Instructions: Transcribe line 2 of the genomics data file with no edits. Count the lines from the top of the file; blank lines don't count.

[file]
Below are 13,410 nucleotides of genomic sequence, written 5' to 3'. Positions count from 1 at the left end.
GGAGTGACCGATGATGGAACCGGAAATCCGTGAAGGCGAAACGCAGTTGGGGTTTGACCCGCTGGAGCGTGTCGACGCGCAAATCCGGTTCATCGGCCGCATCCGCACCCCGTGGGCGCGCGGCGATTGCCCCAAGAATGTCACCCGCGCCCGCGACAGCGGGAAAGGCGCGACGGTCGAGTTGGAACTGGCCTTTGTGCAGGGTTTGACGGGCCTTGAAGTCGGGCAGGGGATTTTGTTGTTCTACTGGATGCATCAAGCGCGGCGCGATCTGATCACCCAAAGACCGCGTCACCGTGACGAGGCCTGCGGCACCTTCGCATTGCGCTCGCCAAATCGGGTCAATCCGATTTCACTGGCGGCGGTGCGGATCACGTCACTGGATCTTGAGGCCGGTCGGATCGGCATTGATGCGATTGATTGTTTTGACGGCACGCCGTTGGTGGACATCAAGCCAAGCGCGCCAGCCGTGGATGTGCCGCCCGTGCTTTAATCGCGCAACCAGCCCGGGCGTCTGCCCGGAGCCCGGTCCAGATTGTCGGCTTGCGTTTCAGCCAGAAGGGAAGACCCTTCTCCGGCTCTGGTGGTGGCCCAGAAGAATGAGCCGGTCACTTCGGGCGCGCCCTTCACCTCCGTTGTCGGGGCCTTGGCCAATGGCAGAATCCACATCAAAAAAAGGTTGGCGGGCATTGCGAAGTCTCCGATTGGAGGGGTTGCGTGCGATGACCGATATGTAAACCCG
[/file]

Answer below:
GGAGTGACCGATGATGGAACCGGAAATCCGTGAAGGCGAAACGCAGTTGGGGTTTGACCCGCTGGAGCGTGTCGACGCGCAAATCCGGTTCATCGGCCGCATCCGCACCCCGTGGGCGCGCGGCGATTGCCCCAAGAATGTCACCCGCGCCCGCGACAGCGGGAAAGGCGCGACGGTCGAGTTGGAACTGGCCTTTGTGCAGGGTTTGACGGGCCTTGAAGTCGGGCAGGGGATTTTGTTGTTCTACTGGATGCATCAAGCGCGGCGCGATCTGATCACCCAAAGACCGCGTCACCGTGACGAGGCCTGCGGCACCTTCGCATTGCGCTCGCCAAATCGGGTCAATCCGATTTCACTGGCGGCGGTGCGGATCACGTCACTGGATCTTGAGGCCGGTCGGATCGGCATTGATGCGATTGATTGTTTTGACGGCACGCCGTTGGTGGACATCAAGCCAAGCGCGCCAGCCGTGGATGTGCCGCCCGTGCTTTAATCGCGCAACCAGCCCGGGCGTCTGCCCGGAGCCCGGTCCAGATTGTCGGCTTGCGTTTCAGCCAGAAGGGAAGACCCTTCTCCGGCTCTGGTGGTGGCCCAGAAGAATGAGCCGGTCACTTCGGGCGCGCCCTTCACCTCCGTTGTCGGGGCCTTGGCCAATGGCAGAATCCACATCAAAAAAAGGTTGGCGGGCATTGCGAAGTCTCCGATTGGAGGGGTTGCGTGCGATGACCGATATGTAAACCCG